What I Did During my Covid Isolation

Does anyone remember going back to school in September and writing the first essay, “What I did during my summer Vacation”? I can’t consider Covid lockdown or self isolating a vacation, but I did keep busy. Unfortunately, not by writing my blog! As always when I’m absent for awhile, I’m sorry.

Like many people, DHH worked from home, which he had been doing most of the time before Covid anyway. But with everyone else also working at home. he had many online business meetings, mostly through Zoom. It’s funny how that can change the tone and atmosphere of a meeting. Sometimes someone’s dog or child would come into camera range, someone would open the door not realizing their family member was in a meeting and be seen in the background, and occasionally you could see the person wasn’t wearing the full suit because he or she didn’t think anyone could see below upper body. The peek at sweatpants, jeans, shorts, or even in a few cases, lack of pants added a certain levity to the meetings in spite of the reason everyone met that way.

Like many people, I found myself wanting to enjoy my home since it was my whole world most of the time. We rarely used our living room before – that was for company – so sometimes I’d go sit in there for a change of scenery. And I’ve come to the conclusion that it’s no longer ‘for company’. It’s a living room. We’re going to live in it! I spent most of the warm weather outside either gardening in my front yard or just enjoying the good weather days in the back.

I still can’t say I cooked much – I’m afraid no matter how I try I’m just not going to like doing it for very long – but I kept very busy doing many things. I wrote a 10 minute play, I wrote a long short story, I did a lot of drawing, painting, and epoxy resin art work, and even some work with clay. I knitted several items, I reorganized rooms, I got things put away, I’ve been ruthlessly de-cluttering, and was able to drop off some substantial donations to places supporting the Kidney Foundation and Diabetes Research.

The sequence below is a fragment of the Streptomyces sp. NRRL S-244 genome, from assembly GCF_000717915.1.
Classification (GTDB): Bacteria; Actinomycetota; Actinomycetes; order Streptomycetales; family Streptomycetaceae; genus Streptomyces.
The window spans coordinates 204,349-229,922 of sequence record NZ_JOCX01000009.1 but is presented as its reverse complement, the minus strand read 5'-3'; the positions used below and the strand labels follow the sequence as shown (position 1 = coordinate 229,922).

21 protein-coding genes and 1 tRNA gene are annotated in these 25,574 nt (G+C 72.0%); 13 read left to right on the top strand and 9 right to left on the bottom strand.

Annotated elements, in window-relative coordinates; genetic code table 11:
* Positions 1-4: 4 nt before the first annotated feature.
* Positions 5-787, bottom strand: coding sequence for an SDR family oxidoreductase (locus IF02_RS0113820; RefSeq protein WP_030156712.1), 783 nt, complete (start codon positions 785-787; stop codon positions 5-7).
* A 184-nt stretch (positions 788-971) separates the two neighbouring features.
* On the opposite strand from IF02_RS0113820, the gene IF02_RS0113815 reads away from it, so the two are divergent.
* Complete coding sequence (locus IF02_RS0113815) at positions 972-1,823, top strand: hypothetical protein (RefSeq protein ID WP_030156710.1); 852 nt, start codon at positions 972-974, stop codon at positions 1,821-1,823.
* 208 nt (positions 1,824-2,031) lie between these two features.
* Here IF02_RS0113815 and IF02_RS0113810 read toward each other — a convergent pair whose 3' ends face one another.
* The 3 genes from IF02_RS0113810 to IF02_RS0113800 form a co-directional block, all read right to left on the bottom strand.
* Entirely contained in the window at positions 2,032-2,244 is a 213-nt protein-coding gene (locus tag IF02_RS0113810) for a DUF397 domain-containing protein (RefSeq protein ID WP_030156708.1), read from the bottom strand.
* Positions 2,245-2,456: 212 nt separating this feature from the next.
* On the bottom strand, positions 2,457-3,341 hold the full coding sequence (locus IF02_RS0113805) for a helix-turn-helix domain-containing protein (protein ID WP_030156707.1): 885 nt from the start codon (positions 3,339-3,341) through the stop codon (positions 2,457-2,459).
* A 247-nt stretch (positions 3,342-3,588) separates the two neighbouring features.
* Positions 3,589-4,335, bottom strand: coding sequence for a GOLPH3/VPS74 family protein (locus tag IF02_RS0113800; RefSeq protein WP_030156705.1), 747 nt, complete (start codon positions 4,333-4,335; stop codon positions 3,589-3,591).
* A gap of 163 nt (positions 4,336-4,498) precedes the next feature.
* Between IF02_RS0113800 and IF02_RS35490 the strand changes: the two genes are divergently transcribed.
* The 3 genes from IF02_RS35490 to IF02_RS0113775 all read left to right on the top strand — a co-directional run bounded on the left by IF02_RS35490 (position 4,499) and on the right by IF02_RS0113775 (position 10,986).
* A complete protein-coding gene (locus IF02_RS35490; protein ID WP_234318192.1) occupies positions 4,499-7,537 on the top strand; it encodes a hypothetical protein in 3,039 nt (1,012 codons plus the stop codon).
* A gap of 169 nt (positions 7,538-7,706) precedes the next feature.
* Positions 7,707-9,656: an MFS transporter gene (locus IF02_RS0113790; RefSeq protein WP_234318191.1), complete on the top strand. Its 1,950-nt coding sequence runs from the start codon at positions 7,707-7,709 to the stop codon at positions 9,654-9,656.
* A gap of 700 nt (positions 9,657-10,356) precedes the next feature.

One of the really fun and exciting things (to us) DHH and I started doing about a month ago, is re-taking an American Sign Language course put out by the Bob Rumball Canadian Center of Excellence for the Deaf. We took ASL there many, many years ago (in person) but as time went by, we forgot a lot of it. With masks still being a problem for me, we decided to study it again so DHH can sign to me and help me understand what’s being said. The only difference now is that we’re taking it online through Zoom, which is quite interesting compared to the previous actual classroom experience we had.

Another thing I did, though this was not by choice, was have major emergency surgery, which is another reason I haven’t written in so long. I had been having back and leg pain for quite some time before Covid. I even had some physical therapy for it, which didn’t help at all. Shortly after I wrote my last blog, the pain intensified drastically. In January, I actually collapsed and couldn’t walk. It got worse and worse until the end of January, when I needed to be in a wheelchair and an MRI showed that my disks were pressing on my spinal cord so badly, it was literally being crushed. I needed surgery ASAP or my spinal cord could be severed.

The doctors did everything they could to help me while trying to find a surgeon for me. There aren’t many in Toronto who can do this and they’re really busy with very long waits. Thank heavens one of my doctors had a friend who’s one of the top surgeons in this field and he talked to him. I was so lucky to get an appointment to meet him the very next day. He said I was so bad he was clearing his schedule for the following Tuesday, and he operated less than a week later. I was in the hospital almost a week with no visitors (due to Covid), not even DHH. The first few days, I could barely text him, but by the end of my stay we were able to FaceTime a little. But I was still there alone, deaf, and heavily medicated, struggling to manage while everyone was in masks. I’m not ashamed to say it was one of the scariest times of my life.

The nurses, bless them, mostly wrote everything down for me. (I couldn’t handle my phone yet for the most part.). I brought a couple of pads and pens with me and they were so kind and patient with me. At least writing things down let me know what was happening. It was a new level of being deaf for me because it was the first time I wasn’t able to read lips at all. But I did it! I got through it and I managed. And I’m happy to say that with a lot of physical therapy and hard work, I am able to walk. Not like before, but I can walk. I’m grateful.

I’m also grateful to everyone, everywhere, who is patient with me knowing I can’t hear and the masks we need so much actually impair me in my ability to communicate. The kindness and patience most people have and still show me, have helped me get through the hardest times, and now, if I can inspire or help even one person, I’ll be even more blessed.

Until next time, stay safe, stay well, and be kind. So many people need and appreciate the smallest acts of kindness now. I’m definitely one of them.